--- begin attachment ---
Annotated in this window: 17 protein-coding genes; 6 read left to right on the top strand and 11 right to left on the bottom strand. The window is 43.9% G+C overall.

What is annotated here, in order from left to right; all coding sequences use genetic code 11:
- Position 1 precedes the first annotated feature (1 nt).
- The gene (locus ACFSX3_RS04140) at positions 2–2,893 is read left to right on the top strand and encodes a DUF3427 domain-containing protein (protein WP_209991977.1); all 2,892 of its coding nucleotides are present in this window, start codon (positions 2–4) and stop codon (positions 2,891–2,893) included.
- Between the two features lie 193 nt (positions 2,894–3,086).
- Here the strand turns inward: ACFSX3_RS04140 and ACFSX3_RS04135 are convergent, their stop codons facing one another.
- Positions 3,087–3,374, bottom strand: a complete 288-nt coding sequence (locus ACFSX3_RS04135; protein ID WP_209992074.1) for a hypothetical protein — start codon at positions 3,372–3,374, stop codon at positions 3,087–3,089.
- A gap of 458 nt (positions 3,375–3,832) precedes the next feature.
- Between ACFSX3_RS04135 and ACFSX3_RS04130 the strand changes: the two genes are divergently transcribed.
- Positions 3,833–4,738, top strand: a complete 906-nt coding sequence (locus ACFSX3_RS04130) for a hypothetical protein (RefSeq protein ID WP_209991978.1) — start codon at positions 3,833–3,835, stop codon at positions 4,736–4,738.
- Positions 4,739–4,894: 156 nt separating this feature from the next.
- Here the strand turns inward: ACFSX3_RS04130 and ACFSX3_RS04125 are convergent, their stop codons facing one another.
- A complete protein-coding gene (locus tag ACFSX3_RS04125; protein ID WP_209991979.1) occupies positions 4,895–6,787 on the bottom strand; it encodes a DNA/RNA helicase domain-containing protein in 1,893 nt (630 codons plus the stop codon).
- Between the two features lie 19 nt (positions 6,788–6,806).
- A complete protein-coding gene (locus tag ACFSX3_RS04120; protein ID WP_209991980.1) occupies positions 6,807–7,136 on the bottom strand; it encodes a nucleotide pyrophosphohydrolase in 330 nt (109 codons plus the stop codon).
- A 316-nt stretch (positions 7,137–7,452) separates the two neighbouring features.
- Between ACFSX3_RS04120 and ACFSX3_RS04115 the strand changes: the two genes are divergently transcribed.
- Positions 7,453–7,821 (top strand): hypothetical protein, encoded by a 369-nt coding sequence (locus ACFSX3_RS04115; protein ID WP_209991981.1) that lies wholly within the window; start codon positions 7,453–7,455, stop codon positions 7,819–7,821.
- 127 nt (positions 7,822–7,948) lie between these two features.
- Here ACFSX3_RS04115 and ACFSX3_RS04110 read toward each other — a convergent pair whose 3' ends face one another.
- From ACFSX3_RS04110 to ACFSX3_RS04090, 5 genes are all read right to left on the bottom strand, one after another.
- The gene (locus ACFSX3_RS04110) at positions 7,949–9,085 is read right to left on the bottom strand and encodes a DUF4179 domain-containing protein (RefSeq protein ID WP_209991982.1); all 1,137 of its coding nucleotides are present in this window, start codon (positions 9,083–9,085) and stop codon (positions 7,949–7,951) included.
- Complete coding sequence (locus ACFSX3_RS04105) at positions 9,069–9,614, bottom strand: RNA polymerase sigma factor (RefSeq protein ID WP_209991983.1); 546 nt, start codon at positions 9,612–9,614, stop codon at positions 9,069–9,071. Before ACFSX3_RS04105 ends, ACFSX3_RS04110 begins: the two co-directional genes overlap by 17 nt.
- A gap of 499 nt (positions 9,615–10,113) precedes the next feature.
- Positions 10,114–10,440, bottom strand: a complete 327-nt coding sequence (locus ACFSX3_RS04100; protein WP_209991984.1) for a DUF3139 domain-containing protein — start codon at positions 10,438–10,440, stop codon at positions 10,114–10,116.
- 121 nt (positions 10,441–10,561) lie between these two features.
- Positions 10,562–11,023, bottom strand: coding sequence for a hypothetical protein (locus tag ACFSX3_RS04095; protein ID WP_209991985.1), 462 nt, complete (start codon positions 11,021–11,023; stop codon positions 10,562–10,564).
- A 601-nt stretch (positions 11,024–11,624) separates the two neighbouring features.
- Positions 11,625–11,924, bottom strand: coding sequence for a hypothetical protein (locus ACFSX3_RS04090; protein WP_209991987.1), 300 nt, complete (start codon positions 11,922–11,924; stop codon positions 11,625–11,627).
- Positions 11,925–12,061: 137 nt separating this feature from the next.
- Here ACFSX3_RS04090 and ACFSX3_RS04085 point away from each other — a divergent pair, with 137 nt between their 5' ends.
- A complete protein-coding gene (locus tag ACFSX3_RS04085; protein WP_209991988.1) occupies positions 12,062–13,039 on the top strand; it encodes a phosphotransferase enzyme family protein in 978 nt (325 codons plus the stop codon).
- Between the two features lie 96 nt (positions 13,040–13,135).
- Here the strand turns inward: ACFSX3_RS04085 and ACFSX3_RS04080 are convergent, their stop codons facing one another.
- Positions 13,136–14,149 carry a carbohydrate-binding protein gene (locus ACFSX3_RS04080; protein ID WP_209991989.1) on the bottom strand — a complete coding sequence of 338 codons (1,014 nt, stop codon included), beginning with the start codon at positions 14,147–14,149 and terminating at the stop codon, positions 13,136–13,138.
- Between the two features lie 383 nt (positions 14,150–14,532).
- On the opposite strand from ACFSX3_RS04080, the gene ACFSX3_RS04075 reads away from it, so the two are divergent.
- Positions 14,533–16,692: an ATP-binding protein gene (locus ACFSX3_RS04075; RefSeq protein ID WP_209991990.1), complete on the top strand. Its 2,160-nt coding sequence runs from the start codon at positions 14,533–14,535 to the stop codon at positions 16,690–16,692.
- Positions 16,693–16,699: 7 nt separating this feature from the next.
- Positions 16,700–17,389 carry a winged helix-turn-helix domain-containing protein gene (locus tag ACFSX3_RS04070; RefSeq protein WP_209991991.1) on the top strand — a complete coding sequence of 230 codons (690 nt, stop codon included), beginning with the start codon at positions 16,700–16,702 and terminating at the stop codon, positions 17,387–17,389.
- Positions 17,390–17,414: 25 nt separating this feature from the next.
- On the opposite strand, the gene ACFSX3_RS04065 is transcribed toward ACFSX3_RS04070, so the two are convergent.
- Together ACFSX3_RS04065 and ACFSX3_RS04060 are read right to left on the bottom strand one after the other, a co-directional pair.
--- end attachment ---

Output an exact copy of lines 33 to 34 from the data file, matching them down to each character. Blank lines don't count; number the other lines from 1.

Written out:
- Between the two features lie 96 nt (positions 13,040–13,135).
- Here the strand turns inward: ACFSX3_RS04085 and ACFSX3_RS04080 are convergent, their stop codons facing one another.